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Ancient GreekEdit

EtymologyEdit

Most likely Pre-Greek. Connections to Latin pāreō can be dismissed based on the fact that ph comes from an aspirated PIE consonant.

PronunciationEdit

 

AdjectiveEdit

σᾰφής (saphḗsm or f (neuter σᾰφές); third declension (Doric, Ionic, Attic, Koine)

  1. (of something seen with the eyes, or of something understood with the mind) clear, distinct
    • 458 BCE, Aeschylus, Agamemnon 1047:
      σοί τοι λέγουσα παύεται σαφῆ λόγον
      soí toi légousa paúetai saphê lógon
      She has stopped speaking a clear word to you
    • 460 BCE – 395 BCE, Thucydides, 1 35:
      τὰ ξυμφέροντα ἀποδείκνυμεν, καὶ μέγιστον ὅτι οἵ τε αὐτοὶ πολέμιοι ἡμῖν ἦσαν, ὅπερ σαφεστάτη πίστις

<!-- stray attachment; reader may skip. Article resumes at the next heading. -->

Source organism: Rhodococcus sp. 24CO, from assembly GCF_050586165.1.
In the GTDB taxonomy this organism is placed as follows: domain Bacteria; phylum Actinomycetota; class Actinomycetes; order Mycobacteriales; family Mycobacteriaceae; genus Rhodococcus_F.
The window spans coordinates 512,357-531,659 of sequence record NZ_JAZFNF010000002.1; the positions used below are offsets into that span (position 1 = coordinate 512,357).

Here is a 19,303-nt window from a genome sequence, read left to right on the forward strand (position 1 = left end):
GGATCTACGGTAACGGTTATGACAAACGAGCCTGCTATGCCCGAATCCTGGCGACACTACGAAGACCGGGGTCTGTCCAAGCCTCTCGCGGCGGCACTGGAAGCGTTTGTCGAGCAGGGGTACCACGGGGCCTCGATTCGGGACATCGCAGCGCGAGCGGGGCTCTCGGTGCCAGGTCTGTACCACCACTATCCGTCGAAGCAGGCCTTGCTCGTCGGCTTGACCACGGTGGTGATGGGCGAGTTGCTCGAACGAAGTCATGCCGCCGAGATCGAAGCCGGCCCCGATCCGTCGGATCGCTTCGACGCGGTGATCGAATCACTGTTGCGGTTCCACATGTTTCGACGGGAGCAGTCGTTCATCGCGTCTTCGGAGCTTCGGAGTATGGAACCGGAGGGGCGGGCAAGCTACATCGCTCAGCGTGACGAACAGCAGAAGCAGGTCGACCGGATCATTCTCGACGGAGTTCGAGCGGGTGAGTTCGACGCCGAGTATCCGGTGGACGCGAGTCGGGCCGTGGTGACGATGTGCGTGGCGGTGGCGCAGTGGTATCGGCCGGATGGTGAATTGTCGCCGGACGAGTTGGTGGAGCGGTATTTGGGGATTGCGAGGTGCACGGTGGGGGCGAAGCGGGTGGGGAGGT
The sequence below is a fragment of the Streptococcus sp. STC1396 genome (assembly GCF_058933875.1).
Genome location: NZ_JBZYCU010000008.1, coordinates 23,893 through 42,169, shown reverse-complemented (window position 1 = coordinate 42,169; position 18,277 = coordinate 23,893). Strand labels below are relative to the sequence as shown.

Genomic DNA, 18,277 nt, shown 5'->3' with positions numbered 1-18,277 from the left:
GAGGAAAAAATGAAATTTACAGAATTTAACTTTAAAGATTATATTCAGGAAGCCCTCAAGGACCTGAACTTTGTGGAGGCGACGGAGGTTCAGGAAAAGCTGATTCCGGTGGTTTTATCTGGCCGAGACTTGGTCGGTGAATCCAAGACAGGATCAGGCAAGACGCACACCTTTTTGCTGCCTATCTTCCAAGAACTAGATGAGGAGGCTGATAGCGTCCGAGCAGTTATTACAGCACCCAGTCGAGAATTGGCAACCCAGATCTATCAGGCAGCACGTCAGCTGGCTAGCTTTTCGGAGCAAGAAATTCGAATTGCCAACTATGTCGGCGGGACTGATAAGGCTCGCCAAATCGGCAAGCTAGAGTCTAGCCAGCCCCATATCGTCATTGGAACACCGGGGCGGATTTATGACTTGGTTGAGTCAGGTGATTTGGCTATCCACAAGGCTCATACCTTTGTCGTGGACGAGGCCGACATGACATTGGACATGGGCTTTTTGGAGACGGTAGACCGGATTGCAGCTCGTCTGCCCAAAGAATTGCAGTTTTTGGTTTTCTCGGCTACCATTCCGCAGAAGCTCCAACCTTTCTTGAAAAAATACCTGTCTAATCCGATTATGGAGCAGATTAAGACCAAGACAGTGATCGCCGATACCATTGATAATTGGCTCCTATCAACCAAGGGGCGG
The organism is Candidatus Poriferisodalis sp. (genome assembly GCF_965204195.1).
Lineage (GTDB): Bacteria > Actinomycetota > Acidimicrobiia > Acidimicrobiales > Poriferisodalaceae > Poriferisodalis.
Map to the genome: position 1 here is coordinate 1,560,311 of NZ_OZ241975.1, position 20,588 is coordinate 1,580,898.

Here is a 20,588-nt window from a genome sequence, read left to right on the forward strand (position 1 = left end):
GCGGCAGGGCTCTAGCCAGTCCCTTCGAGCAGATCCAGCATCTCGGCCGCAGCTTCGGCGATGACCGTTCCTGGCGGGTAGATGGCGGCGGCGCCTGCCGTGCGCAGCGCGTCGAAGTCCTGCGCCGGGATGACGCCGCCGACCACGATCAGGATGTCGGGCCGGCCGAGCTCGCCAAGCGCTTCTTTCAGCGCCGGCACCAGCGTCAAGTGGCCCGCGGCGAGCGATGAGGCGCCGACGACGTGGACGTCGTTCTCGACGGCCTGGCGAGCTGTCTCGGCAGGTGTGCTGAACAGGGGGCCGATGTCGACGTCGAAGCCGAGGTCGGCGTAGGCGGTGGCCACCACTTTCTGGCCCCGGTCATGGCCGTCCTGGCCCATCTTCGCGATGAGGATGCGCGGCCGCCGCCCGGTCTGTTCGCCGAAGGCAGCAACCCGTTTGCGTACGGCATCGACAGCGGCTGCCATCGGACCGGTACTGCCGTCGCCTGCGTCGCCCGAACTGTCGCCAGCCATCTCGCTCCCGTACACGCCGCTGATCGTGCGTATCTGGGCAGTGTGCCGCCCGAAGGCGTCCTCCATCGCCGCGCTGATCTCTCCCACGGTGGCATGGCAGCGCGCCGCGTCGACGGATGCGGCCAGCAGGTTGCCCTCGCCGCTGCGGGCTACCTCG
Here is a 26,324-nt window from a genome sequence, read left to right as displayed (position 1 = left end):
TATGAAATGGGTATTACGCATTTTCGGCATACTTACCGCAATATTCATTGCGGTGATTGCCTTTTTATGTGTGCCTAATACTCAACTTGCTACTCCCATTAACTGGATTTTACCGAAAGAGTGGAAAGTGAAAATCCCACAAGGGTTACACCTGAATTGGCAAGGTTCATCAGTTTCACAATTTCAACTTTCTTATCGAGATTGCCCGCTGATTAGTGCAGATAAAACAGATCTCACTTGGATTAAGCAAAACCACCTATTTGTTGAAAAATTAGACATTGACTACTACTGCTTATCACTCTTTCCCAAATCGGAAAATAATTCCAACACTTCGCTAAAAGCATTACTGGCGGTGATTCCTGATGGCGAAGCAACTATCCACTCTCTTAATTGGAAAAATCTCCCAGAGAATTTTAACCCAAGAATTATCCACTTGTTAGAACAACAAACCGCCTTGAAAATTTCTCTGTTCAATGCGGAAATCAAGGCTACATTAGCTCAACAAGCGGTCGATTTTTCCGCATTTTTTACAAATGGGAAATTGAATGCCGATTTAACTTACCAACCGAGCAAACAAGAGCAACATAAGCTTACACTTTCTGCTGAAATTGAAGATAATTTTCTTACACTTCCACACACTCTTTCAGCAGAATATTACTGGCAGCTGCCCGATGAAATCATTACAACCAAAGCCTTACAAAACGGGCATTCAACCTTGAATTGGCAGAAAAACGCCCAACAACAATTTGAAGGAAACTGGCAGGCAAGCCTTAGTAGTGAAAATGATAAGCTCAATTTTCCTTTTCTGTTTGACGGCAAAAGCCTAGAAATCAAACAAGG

tà xumphéronta apodeíknumen, kaì mégiston hóti hoí te autoì polémioi hēmîn êsan, hóper saphestátē pístis
      we show the advantages, and the greatest is that the same people are enemies to us both, which is a very clear guarantee of good faith
  2. (of a person) speaking clearly, reliable
    • 467 BCE, Aeschylus, Seven Against Thebes 82:
      ἄναυδος σαφὴς ἔτυμος ἄγγελος
      ánaudos saphḕs étumos ángelos
      a silent, unerring, truthful messenger
    • 429 BCE, Sophocles, Oedipus the King 390:
      ἐπεί, φέρ’ εἰπέ, ποῦ σὺ μάντις εἶ σαφής;
      epeí, phér’ eipé, poû sù mántis eî saphḗs?
      So come on, tell me, when have you been a reliable seer

DeclensionEdit

Further readingEdit